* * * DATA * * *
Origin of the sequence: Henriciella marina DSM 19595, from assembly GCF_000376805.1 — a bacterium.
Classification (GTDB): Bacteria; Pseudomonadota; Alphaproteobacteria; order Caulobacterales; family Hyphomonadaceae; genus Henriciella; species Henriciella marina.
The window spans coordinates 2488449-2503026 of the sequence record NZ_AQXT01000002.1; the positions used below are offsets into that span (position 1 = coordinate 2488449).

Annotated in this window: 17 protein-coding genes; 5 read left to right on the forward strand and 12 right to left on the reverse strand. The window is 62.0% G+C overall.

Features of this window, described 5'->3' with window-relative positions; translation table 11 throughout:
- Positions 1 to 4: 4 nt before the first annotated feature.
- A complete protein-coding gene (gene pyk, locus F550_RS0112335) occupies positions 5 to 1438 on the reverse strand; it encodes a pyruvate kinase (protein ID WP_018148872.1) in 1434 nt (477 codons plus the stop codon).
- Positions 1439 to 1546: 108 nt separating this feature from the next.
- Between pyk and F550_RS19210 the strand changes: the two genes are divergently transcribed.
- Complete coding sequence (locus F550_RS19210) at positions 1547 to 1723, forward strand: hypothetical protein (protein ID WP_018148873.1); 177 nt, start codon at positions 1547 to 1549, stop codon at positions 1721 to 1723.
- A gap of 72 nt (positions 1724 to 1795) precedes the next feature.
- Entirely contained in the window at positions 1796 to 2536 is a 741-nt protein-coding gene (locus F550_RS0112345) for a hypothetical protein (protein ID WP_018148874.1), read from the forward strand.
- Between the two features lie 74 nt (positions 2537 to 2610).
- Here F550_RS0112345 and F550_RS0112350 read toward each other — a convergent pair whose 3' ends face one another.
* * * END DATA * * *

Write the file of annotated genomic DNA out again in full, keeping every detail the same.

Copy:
Origin of the sequence: Henriciella marina DSM 19595, from assembly GCF_000376805.1 — a bacterium.
Classification (GTDB): Bacteria; Pseudomonadota; Alphaproteobacteria; order Caulobacterales; family Hyphomonadaceae; genus Henriciella; species Henriciella marina.
The window spans coordinates 2488449-2503026 of the sequence record NZ_AQXT01000002.1; the positions used below are offsets into that span (position 1 = coordinate 2488449).

Annotated in this window: 17 protein-coding genes; 5 read left to right on the forward strand and 12 right to left on the reverse strand. The window is 62.0% G+C overall.

Features of this window, described 5'->3' with window-relative positions; translation table 11 throughout:
- Positions 1 to 4: 4 nt before the first annotated feature.
- A complete protein-coding gene (gene pyk, locus F550_RS0112335) occupies positions 5 to 1438 on the reverse strand; it encodes a pyruvate kinase (protein ID WP_018148872.1) in 1434 nt (477 codons plus the stop codon).
- Positions 1439 to 1546: 108 nt separating this feature from the next.
- Between pyk and F550_RS19210 the strand changes: the two genes are divergently transcribed.
- Complete coding sequence (locus F550_RS19210) at positions 1547 to 1723, forward strand: hypothetical protein (protein ID WP_018148873.1); 177 nt, start codon at positions 1547 to 1549, stop codon at positions 1721 to 1723.
- A gap of 72 nt (positions 1724 to 1795) precedes the next feature.
- Entirely contained in the window at positions 1796 to 2536 is a 741-nt protein-coding gene (locus F550_RS0112345) for a hypothetical protein (protein ID WP_018148874.1), read from the forward strand.
- Between the two features lie 74 nt (positions 2537 to 2610).
- Here F550_RS0112345 and F550_RS0112350 read toward each other — a convergent pair whose 3' ends face one another.